I am a programmer by trade, but I still know how to handle my soldering iron.

A previous attempt to overcome a limitation of the cheap digital cable decoders provided by Rogers was insufficient.

It was my ignorance, really: I did not know that multiplexed stereo sound in the NTSC standard also includes noise suppression. So a standard stereo decoder circuit is not sufficient, as it will introduce unpleasant, screechy audio artifacts into the output.

Therefore, I went ahead and designed a new circuit, using another chip, the TDA3833. Like the TDA7230 stereo decoder, the TDA3833 also runs from 5 volts, making it suitable for my purposes. However, it is a larger chip (indeed, at first I didn't realize that it was a non-standard DIP, so my first PCB design was wrong) and the circuit is also a little more complicated:

This time around, in part because of the relative complexity of this circuit, in part because I was gaining confidence in my ability to design a functioning PCB, I decided against building a breadboard prototype. I went straight ahead with the PCB design:

Once again, I used ExpressPCB and the services of Futurlec to manufacture the PCBs. They arrived in short order as promised, nicely prepared and packaged. Once again, although I ordered only 4 PCBs, I received more, six this time.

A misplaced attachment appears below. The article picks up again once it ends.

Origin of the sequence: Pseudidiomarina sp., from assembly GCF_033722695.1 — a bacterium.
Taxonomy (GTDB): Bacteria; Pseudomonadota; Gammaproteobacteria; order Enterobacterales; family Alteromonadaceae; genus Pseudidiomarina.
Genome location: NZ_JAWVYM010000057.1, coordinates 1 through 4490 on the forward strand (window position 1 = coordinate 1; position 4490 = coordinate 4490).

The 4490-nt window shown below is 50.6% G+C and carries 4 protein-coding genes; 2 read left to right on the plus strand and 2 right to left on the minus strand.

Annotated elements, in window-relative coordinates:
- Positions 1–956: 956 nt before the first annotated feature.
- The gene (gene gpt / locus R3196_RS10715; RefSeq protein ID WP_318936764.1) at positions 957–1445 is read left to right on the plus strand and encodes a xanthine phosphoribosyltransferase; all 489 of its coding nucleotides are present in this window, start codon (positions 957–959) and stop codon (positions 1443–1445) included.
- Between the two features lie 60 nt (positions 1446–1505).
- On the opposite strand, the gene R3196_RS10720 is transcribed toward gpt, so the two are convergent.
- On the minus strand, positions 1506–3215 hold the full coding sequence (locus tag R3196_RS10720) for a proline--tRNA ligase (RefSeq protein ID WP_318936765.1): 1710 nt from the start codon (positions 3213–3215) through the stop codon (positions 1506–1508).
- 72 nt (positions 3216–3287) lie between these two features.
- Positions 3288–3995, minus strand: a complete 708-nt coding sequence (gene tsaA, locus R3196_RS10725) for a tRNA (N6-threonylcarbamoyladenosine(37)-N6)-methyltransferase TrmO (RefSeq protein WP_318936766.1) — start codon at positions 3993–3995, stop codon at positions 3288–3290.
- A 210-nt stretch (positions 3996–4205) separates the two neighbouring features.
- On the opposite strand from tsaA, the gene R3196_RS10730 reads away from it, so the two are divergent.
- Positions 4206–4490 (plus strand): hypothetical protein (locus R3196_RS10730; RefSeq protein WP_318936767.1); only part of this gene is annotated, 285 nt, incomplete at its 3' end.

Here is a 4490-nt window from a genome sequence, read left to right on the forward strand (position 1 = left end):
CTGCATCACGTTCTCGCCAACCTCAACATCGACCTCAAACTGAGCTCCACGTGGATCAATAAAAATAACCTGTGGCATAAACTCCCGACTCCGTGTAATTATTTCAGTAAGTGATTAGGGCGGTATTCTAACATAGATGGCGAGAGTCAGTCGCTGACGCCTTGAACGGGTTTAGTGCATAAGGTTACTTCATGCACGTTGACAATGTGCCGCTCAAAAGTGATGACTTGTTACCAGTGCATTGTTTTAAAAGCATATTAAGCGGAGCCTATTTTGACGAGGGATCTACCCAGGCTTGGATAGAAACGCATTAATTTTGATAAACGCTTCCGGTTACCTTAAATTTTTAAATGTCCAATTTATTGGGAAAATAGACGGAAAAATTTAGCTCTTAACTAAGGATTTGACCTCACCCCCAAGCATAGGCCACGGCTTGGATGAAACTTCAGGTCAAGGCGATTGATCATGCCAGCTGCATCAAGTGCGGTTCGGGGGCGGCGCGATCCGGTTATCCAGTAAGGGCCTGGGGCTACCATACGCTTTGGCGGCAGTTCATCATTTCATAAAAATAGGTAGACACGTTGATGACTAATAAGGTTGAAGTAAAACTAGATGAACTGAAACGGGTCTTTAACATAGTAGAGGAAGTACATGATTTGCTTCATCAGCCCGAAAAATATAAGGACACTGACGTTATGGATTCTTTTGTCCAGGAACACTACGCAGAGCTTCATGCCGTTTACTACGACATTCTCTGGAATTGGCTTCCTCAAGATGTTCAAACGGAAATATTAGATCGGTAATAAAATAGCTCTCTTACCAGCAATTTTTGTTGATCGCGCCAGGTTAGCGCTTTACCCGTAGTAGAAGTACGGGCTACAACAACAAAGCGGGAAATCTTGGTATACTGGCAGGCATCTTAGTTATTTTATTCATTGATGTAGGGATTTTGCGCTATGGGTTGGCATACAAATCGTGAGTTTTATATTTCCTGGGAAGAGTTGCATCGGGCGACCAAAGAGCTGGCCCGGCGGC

So I went ahead with my soldering iron and populated the first board. I was a bit apprehensive: this circuit design was completely untested. Did I make a mistake? Was the circuit correct? The documentation I found about the TDA3833 was fairly sparse. Did I miss anything?

I should not have worried. The circuit worked the first try. The only problem was mechanical: there was no way this larger circuit board could fit inside the casing of the cable decoders. Eventually, I found a way to squeeze it in there, but I still needed to do severe "plastic surgery", like removing the sole screwpost that holds the decoder together. Ultimately, I had to resort to a rather inelegant use of Scotch tape to hold the box together but hey... it works, and it was never meant to be a beauty contest. Of course now that I know exactly what I am doing, I could design a smaller, more optimized version, but I've had enough fun already. This circuit works, and I actually do have real work to do.